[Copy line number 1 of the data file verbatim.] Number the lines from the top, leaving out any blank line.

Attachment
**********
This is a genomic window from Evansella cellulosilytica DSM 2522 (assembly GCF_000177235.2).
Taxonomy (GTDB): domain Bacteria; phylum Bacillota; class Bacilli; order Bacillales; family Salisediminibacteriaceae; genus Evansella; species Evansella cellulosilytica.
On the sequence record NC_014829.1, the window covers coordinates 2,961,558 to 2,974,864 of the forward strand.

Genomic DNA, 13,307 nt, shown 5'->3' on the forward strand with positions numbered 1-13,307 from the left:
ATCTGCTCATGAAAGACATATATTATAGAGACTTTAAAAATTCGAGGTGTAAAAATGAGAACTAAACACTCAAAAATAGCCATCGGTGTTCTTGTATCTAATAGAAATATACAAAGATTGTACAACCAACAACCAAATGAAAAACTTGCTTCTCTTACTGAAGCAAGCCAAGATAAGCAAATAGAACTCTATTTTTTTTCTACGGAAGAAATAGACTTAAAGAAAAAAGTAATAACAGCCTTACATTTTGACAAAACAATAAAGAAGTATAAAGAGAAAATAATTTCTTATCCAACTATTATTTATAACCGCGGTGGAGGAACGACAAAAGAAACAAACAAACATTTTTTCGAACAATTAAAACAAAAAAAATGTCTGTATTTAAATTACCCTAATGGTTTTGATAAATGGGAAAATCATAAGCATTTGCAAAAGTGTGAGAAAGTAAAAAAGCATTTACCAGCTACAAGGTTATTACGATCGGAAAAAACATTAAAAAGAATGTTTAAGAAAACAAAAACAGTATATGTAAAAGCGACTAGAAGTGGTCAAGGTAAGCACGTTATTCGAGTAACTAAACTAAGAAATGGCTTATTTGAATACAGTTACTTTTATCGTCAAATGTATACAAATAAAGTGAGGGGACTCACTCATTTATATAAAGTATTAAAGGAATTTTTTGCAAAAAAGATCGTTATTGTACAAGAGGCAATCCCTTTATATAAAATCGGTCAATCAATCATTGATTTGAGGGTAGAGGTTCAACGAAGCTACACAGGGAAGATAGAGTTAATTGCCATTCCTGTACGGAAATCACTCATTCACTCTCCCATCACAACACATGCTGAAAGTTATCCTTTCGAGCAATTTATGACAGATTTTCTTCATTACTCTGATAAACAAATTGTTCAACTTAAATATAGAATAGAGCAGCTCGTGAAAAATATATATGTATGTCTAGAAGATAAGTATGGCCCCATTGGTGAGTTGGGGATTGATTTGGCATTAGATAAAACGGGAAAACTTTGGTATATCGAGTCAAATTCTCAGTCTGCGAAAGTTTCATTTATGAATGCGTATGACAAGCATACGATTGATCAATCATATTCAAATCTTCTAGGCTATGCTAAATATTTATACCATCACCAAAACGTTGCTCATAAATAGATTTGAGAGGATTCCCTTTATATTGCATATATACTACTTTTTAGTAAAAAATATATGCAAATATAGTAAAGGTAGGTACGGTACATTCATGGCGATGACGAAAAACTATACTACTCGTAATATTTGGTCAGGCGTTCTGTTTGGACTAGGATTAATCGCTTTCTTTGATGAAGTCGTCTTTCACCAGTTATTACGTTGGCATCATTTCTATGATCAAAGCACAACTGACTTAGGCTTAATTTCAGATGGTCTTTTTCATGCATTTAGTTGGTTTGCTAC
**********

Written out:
This is a genomic window from Evansella cellulosilytica DSM 2522 (assembly GCF_000177235.2).